Every technique in the book, it seems like, was used for Citizen Kane and the movie is a summation, a showcase if you will, for all the brilliant ways of depicting a story through film that had ever been seen up until this point. And that’s why it’s so brilliant... it’s a text book of delights from which people can take inspiration and learn. It deserves every accolade it gets.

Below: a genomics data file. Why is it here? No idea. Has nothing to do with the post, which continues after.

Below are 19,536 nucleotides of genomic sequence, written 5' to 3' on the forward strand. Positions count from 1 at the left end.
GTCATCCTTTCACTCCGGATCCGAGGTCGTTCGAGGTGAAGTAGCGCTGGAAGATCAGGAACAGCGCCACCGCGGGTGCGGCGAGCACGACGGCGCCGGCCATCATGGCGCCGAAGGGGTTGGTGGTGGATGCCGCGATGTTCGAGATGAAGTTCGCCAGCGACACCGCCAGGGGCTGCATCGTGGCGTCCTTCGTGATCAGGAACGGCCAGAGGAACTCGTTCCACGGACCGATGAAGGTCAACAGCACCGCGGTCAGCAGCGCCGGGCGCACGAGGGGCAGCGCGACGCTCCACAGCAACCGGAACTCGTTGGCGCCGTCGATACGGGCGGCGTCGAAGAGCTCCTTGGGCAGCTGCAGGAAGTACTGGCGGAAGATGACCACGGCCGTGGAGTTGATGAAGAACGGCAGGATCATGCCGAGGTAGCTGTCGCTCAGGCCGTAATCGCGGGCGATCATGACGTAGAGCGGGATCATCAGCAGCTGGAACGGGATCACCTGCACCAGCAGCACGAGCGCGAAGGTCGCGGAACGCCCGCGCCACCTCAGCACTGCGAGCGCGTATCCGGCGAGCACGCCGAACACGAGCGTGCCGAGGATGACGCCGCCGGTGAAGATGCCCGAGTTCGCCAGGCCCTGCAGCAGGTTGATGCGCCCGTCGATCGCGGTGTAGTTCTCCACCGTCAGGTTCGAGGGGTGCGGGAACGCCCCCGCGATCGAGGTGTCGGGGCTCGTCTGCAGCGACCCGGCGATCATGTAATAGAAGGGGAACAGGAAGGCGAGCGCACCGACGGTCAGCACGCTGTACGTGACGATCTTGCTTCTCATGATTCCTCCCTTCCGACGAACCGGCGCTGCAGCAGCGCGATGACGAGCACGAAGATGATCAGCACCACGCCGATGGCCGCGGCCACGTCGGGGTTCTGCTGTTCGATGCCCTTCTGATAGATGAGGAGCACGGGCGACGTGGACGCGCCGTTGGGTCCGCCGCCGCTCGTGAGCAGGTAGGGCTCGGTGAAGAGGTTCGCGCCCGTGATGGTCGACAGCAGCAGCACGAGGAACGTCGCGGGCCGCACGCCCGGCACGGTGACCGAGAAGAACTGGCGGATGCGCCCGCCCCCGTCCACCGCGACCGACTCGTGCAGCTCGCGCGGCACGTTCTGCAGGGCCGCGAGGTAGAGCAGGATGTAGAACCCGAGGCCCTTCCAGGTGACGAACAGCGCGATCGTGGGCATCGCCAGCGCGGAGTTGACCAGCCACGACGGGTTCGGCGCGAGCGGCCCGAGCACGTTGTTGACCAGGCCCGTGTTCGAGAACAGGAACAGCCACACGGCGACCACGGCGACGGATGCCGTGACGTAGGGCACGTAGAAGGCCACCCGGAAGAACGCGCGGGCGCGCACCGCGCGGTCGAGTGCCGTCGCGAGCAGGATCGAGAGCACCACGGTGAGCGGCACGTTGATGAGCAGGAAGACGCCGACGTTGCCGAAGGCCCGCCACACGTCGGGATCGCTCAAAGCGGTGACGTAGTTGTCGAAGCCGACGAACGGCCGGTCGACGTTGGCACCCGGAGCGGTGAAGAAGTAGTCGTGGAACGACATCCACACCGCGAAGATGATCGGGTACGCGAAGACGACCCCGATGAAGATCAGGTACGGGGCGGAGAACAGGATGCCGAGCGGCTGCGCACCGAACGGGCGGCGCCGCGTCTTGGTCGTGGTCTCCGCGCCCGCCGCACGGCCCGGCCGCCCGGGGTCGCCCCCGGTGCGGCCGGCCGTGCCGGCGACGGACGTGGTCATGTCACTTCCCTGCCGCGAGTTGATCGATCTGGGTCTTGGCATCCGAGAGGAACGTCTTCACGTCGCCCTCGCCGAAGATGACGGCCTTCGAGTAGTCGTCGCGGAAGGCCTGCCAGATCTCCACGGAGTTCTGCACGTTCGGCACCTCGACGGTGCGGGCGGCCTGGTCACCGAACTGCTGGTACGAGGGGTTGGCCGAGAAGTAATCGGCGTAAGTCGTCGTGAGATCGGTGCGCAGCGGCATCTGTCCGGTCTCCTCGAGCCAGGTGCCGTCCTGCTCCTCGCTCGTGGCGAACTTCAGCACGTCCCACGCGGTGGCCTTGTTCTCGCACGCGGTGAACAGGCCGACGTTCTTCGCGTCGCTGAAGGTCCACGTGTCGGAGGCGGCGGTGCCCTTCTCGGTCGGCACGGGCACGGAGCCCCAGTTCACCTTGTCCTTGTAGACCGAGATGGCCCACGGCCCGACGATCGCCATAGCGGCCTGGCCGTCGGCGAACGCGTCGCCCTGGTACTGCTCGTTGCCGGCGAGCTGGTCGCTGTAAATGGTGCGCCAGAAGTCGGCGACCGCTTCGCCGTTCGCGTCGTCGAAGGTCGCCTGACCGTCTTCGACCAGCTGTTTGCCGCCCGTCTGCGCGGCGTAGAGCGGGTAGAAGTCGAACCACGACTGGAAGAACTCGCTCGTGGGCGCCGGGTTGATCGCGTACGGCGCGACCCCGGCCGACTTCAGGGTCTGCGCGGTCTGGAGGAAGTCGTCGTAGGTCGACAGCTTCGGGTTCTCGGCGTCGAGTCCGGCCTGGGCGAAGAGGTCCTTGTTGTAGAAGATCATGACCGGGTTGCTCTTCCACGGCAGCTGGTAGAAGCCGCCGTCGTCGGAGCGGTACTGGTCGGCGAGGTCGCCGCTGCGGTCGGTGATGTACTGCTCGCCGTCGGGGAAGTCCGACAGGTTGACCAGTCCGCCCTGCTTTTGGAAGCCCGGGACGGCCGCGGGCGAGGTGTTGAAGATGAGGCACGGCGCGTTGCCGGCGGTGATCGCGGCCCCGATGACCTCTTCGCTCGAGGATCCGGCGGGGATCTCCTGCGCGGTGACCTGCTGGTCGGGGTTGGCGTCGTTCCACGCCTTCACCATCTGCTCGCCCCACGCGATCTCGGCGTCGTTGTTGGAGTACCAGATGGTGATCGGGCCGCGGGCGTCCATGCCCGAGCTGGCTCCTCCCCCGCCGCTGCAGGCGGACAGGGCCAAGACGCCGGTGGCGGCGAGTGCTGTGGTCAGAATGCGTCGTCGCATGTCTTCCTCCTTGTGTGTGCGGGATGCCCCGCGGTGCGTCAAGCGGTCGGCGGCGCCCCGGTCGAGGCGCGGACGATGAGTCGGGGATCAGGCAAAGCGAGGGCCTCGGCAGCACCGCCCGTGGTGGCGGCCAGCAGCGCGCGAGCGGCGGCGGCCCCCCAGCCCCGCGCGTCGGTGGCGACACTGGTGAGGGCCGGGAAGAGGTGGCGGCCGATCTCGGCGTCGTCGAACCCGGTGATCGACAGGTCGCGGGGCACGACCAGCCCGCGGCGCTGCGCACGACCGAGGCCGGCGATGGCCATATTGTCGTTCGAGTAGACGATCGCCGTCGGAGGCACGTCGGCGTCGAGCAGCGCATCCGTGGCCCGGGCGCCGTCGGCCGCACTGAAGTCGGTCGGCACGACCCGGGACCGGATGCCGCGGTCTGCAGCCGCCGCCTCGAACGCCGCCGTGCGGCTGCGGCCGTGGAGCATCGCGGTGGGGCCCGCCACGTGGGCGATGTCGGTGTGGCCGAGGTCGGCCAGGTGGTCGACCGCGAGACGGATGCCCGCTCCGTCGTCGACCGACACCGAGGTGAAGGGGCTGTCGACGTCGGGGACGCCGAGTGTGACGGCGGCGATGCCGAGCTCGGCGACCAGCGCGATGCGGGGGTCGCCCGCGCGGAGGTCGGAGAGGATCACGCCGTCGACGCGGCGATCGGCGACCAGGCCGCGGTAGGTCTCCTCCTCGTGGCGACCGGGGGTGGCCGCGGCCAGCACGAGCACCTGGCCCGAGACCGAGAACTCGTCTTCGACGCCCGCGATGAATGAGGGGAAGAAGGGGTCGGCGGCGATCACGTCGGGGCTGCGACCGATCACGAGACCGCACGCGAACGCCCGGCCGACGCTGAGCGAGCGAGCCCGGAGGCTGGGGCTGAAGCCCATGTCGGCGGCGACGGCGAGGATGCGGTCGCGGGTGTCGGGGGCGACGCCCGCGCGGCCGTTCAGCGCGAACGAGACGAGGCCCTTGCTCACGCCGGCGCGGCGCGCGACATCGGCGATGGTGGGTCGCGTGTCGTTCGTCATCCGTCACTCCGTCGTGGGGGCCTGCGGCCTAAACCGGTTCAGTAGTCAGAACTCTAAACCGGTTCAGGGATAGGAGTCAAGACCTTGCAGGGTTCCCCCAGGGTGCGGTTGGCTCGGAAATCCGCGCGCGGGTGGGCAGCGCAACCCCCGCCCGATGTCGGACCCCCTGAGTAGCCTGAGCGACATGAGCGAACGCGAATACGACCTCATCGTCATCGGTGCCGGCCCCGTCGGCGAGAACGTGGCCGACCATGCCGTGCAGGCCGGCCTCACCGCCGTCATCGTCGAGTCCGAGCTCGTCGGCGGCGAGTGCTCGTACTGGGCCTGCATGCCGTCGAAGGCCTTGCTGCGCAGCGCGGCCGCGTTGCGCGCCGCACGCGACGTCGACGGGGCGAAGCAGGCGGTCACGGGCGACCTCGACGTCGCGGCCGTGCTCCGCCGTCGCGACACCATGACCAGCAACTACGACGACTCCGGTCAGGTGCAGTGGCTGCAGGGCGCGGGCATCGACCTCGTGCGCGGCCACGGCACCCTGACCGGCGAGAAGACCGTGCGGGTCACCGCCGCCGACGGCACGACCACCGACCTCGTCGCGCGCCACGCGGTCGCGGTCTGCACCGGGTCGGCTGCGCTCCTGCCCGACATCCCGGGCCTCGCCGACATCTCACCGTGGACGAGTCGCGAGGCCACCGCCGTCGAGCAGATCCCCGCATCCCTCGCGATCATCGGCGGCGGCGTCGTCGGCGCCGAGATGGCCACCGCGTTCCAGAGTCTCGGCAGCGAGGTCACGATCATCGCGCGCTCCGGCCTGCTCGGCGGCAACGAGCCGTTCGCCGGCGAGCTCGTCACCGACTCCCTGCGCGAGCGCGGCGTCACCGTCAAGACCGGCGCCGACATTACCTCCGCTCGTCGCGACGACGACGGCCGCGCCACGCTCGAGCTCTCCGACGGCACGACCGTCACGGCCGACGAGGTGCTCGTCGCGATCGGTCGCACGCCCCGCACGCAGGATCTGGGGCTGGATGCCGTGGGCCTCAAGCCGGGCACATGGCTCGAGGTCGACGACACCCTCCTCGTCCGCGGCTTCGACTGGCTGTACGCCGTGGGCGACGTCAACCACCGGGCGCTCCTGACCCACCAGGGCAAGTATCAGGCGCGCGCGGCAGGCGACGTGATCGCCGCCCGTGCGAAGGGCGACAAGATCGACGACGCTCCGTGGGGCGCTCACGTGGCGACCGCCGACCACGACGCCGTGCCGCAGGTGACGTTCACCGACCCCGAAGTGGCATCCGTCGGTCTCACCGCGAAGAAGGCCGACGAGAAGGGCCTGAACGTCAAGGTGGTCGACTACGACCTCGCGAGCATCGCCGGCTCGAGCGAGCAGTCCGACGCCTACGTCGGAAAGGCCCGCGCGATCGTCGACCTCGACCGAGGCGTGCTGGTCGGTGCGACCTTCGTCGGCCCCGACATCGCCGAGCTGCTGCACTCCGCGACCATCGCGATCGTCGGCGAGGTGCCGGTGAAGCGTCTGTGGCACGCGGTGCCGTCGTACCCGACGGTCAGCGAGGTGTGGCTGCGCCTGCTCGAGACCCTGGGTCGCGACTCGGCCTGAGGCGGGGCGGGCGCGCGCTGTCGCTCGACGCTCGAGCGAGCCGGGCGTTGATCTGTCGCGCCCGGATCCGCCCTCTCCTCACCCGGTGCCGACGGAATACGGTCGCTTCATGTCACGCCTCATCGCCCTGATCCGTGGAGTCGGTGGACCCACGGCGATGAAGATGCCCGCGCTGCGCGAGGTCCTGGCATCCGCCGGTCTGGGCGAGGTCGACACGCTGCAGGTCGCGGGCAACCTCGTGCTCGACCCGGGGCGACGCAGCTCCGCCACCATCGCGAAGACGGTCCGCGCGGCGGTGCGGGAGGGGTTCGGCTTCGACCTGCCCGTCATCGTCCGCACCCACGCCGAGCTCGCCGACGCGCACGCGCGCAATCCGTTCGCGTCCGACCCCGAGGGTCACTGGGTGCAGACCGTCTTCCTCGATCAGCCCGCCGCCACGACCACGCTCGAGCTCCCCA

Which is why I’m kinda upset myself that Jean Pierre Jeunet’s Amelie (aka Le Fabuleux Destin d'Amélie Poulain) didn’t also make it into the top 100... preferably the top ten. Because, like Citizen Kane before it, Amelie also showcases the absolute state-of-the-art of the technical possibilities of its time and I would have thought that for this reason, it would have rated a bit higher in the general critical consciousness (if there is such a thing). Also, like Welles esteemed treasure, Amelie has some very innovative ideas in it which I’m not aware of being done before this film. One of them involves the way sound is used in two sequences a different points of the film which relies on the viewers subconscious memory of the audio sections of one point to make a hidden connection. And the other involves a visual echo of something which isn’t really happening. I don’t want to go into too much detail as I want to review the film on this blog someday, but I will point out that these innovations probably wouldn’t even be noticed by 95% of an audience who are there to be engrossed in a movie. They don’t deliberately draw attention to themselves in any way and are used purely as a way of moving the narrative forward... this is a brilliant way to use film. And, of course, there’s other more standard stuff going on with the CGI effects, of which there are a surprising amount in Amelie... not that many people realise it though. Things such as lamps being added and changed a different colour to balance the tone of a different, dominant colour in the scene. Object and props which could easily have been real, found items for a set but which were added in post production. Stuff like this shows a true mastery of the form and I think Amelie should be somewhere on that list... but that’s just me griping now. Although I’d like to think I’ve backed up my reasons somewhat.